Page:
Artificial Intelligence, Machine Learning, and Deep LearningSimilarly, deep learning is a subset of machine learning. In machine learning, the computer is able to recognize patters, understand speech, and make inferences and predictions. Deep learning takes the ability of the computer to learn a step further. Here, the computers are able to actually learn and know things, rather than just compare data. Computers are able to learn the characteristics of something like a face. Deep learning can also be used to solve real-world problems by tapping into neural networks that simulate human decision-making.

Hence, it can be said that basically, Artificial Intelligence is the computer’s attempt to imitate human intelligence. Whereas Machine Learning focuses on analyzing large chunks of data and learning from it. Deep learning, on the other hand, allows the computer to actually learn and differentiate and make decisions like a human.

Comparison between Artificial Intelligence, Machine Learning, and Deep Learning:

 

Artificial Intelligence

Machine Learning

Deep Learning

Definition (TechTarget)

The simulation of human intelligence processes by machines, especially computer systems

A type of artificial intelligence (AI) that provides computers with the ability to learn without being explicitly programmed

An aspect of artificial intelligence (AI) that is concerned with emulating the learning approach that human beings use to gain certain types of knowledge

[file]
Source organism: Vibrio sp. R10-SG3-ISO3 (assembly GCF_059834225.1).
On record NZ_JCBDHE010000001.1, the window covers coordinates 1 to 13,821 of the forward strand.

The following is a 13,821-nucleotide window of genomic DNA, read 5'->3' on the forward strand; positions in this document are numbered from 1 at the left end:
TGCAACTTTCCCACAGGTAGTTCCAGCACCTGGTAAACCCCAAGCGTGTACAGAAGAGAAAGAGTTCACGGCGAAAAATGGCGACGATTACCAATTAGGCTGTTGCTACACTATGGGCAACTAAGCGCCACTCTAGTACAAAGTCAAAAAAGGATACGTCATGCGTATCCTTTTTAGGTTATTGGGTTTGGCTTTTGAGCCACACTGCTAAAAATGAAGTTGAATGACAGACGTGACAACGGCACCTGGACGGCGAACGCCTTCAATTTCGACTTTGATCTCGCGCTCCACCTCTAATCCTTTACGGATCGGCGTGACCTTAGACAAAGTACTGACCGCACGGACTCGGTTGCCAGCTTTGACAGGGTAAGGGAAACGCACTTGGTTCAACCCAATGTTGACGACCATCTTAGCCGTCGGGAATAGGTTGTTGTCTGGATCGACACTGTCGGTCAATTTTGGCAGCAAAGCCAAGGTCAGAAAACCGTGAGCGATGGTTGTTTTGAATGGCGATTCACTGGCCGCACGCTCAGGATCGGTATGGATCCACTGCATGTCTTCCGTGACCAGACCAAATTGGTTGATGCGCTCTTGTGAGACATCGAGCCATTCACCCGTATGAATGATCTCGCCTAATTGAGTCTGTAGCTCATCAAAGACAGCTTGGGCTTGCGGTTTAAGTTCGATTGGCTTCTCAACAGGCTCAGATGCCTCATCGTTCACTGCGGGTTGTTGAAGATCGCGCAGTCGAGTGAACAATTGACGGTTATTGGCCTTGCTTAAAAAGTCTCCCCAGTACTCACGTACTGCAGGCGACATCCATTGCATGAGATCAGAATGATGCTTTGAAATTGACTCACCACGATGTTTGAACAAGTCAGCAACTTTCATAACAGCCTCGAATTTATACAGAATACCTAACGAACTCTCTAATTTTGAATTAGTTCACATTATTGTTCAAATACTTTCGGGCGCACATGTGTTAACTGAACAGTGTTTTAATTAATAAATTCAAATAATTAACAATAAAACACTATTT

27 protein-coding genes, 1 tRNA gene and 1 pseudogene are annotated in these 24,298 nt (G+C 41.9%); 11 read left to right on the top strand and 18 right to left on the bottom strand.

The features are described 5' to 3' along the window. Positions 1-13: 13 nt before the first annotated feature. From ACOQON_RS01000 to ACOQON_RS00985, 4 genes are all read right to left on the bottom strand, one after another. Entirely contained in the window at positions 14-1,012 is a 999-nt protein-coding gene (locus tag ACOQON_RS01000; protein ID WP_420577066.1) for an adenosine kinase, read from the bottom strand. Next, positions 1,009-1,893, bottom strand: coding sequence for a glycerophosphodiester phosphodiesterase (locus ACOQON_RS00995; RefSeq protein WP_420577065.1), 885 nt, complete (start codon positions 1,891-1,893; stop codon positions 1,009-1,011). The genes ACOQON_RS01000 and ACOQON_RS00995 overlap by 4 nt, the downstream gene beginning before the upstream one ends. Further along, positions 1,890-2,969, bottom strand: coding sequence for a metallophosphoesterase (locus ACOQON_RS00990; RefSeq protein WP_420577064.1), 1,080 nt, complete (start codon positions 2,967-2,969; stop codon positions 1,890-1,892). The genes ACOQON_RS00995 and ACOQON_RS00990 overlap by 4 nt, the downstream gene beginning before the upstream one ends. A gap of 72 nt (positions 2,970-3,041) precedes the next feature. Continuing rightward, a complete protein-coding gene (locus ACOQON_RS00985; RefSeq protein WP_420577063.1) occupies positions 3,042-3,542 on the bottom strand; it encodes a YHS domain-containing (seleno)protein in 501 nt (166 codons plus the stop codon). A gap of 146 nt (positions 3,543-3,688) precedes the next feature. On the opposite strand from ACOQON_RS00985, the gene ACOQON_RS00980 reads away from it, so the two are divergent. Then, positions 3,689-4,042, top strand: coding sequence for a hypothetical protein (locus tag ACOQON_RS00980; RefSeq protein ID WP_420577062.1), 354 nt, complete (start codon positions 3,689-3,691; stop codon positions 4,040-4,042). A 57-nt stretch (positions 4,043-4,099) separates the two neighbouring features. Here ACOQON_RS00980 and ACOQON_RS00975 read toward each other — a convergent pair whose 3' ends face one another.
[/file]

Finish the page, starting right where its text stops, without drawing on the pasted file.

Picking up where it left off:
Description

An umbrella term that encompasses everything from robotic process automation to actual robotics

Focuses on the development of computer programs that can change when exposed to new data.

A way to automate predictive analytics, where the machine learns from a set of data and use it to make predictions.

Includes

Learning (the acquisition of information and rules for using the information), reasoning (using the rules to reach approximate or definite conclusions), and self-correction

Data mining, extraction of data, analysis of data, and using that data to detect patterns in data and adjust program actions accordingly.

Data mining, data extraction, data classification, data implementation

Scope

Limited scope. Machines are programmed for a particular task and they typically cannot do anything other than follow programming.

Large scope. Machines can learn to infer and make predictions by analyzing large sets of data.

Unlimited scope. Machine can learn to emulate human intelligence and decision making by learning and analyzing large sets of data.

Capabilities

Development of self-driving cars, face recognition, web search, industrial robots, missile guidance, and even tumor detection

Text-based searches, fraud detection, spam detection, handwriting recognition, image search, speech recognition, Street View detection, and translation

Computer vision, automatic speech recognition, natural language processing, audio recognition and bioinformatics

Examples

IBM's Deep Blue, which beat chess grand master Garry Kasparov at the game in 1996.

DeepMind's AlphaGo, which in 2016 beat Lee Sedol at Go, by analyzing a large data set of expert moves.

Automatic Game Playing or Automatic Handwriting Generation

Reference: TechTarget (Artificial Intelligence, Machine Learning, and Deep Learning),
Wikipedia (Artificial Intelligence, Machine Learning, and Deep Learning),
NVIDIA, Tech Republic
Image Courtesy: nvidia.com, geospatialworld.net